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Instructor shares traditions
Says she hopes language classes will lead to a working knowledge in more residents

Sarah Ladik
Northern News Services
Published Monday, February 17, 2014

While fluency would be optimal, South Slavey speaker and instructor Dorothy Buckley said a little bit of language can go a long way.

NNSL photo/graphic

South Slavey instructor Dorothy Buckley demonstrates the tonal differences in accented vowels at a class Feb. 5, hosted at Aurora College. - Sarah Ladik/NNSL photo

"Everyone here should know some simple phrases and sentences for whatever field we're working in," she said at a South Slavey class hosted at Aurora College Feb. 5.

"From nurses working with elders to employees at the bank, just a few little greetings would make a big difference."

Buckley has been teaching South Slavey to students of all ages and backgrounds for years, and while she is fluent, she said she sees the number of people with more than a passing knowledge of the language is shrinking rapidly.

The arts and culture teacher at both Princess Alexandra and Harry Camsell Schools, she also tried to run a program out of the Dene Cultural Institute in the fall. When that didn't work out, she moved across the river and resumed classes last Wednesday at Aurora College, where they will be held from 7 to 9 p.m. on Mondays and Wednesdays from now on.

"It's so important to keep the language alive," Buckley said. "We have to keep using it."

She was pleased to see people who work at the schools come out for the first session, along with a few workers from occupational therapy. She said, however, there is still a lot of work to be done to make everyone feel welcome and accepted.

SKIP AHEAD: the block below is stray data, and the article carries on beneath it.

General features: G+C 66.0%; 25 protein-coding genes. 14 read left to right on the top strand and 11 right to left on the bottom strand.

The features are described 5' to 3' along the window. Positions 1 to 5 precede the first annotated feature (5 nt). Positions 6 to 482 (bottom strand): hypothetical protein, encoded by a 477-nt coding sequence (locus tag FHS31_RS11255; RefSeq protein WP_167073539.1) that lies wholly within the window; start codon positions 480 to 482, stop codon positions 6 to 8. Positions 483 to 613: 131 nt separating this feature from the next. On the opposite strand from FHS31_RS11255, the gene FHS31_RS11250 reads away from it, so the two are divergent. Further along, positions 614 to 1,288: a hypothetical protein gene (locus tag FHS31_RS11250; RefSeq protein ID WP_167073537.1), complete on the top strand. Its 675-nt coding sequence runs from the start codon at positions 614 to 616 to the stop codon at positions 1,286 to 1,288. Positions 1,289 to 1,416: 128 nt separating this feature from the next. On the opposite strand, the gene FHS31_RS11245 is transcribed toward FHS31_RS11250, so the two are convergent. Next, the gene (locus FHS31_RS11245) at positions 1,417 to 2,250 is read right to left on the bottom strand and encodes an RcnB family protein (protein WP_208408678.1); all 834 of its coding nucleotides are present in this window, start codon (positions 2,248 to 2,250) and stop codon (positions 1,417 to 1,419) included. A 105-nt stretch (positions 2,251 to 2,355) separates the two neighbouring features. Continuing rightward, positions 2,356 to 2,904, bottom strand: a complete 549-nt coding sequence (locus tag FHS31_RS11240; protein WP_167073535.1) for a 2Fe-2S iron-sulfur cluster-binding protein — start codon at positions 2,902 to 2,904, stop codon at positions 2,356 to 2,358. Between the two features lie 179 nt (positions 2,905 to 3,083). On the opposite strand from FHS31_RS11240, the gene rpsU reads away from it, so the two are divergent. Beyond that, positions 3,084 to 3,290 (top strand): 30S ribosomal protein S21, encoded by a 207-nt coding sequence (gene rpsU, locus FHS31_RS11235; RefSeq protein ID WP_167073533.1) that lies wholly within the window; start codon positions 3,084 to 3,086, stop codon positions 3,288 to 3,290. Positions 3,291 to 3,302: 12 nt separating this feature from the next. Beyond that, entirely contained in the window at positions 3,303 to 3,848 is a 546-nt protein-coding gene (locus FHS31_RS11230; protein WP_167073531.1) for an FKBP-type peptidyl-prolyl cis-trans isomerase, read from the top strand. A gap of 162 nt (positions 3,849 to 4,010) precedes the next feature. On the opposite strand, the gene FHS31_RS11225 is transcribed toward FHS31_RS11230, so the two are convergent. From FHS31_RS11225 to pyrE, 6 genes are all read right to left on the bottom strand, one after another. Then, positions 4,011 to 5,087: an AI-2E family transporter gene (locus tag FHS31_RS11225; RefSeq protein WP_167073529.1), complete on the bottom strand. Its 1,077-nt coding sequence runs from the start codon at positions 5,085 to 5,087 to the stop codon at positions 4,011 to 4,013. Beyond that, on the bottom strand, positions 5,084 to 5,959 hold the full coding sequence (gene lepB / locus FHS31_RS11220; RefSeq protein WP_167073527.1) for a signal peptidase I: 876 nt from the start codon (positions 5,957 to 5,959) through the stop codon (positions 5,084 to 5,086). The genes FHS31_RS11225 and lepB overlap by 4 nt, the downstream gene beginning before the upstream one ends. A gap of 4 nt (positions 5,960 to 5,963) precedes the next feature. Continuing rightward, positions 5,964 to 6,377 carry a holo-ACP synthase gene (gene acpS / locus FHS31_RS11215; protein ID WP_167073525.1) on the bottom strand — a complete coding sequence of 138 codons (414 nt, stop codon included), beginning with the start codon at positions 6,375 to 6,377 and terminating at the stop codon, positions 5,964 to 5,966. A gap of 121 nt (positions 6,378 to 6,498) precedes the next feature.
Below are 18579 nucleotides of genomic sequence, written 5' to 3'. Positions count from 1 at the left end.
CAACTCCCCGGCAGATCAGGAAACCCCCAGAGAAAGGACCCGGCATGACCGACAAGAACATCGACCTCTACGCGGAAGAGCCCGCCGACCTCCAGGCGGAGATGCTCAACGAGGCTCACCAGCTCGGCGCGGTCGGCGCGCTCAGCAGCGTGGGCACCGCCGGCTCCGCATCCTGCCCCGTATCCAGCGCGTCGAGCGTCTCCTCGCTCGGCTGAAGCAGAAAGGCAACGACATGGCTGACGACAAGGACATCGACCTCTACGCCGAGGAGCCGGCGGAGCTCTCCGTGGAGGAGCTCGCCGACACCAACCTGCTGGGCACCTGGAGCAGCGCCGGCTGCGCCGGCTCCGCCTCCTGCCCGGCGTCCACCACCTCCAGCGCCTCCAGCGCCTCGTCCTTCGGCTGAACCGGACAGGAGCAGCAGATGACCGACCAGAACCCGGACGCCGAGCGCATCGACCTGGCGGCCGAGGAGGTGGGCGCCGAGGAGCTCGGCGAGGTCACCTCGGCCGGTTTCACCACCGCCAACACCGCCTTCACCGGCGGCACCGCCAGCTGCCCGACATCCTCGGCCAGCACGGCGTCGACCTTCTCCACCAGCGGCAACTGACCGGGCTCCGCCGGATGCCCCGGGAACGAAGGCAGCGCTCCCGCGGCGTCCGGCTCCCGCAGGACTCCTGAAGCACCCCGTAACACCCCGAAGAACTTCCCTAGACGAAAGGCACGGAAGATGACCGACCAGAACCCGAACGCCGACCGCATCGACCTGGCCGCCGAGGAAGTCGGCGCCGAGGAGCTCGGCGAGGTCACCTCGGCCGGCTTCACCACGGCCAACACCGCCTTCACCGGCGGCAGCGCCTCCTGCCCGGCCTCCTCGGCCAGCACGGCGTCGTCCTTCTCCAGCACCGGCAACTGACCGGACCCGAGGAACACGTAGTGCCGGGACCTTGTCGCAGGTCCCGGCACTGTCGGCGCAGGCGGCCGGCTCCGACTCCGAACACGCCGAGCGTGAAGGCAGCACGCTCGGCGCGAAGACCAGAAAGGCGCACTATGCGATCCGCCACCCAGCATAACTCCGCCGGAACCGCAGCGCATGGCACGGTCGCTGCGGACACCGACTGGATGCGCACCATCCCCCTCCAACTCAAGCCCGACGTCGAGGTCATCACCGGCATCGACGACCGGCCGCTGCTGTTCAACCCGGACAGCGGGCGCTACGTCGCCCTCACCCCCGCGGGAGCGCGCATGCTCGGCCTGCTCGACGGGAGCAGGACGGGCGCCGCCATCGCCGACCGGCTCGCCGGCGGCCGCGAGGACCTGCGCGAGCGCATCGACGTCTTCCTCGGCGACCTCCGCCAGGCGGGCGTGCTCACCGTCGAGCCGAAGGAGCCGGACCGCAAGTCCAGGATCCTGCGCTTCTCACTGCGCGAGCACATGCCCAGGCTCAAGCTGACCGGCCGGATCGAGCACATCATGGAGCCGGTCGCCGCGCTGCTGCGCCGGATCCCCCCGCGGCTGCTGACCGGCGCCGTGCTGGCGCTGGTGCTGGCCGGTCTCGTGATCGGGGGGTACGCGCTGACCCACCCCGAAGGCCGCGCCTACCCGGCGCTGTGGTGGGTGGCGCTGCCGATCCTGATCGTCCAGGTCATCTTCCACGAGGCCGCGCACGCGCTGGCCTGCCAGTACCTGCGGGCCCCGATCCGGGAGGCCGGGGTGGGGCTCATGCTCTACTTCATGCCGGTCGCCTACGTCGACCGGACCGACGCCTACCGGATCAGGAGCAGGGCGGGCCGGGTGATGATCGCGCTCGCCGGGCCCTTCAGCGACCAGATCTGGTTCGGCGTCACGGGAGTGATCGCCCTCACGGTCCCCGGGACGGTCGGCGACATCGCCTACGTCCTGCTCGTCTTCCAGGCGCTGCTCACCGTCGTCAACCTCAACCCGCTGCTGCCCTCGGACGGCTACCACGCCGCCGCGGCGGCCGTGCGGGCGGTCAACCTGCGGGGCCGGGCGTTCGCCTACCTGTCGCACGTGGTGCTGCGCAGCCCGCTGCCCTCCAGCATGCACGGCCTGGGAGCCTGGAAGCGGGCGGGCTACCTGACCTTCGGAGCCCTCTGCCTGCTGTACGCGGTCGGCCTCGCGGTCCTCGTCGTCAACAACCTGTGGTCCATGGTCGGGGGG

"The schools are pretty good," she said. "But there should be someone always around at the hospital and the clinic, either talking to patients or maybe helping nurses learn a few little greetings. It's amazing how much of a difference it can make to some elders who now have to be in care."

Klaudia Mika, a French language assistant in Hay River's three anglophone schools, said she wants to improve her understanding of South Slavey mainly to connect with the kids she teaches, but also to expand her own horizons.

"I love learning languages," she said.

"But it's really important to be able to communicate with people in their own language, it's just respectful. It's also the best way to really learn about a culture that's not your own, I think."

Buckley said she was pleased with the turnout for the first class and hopes more people join along the way.

"Whoever wants to learn, that door is open to them and I will, by all means, teach them," she said. "We need to keep the language going with our people and the whole of Hay River."

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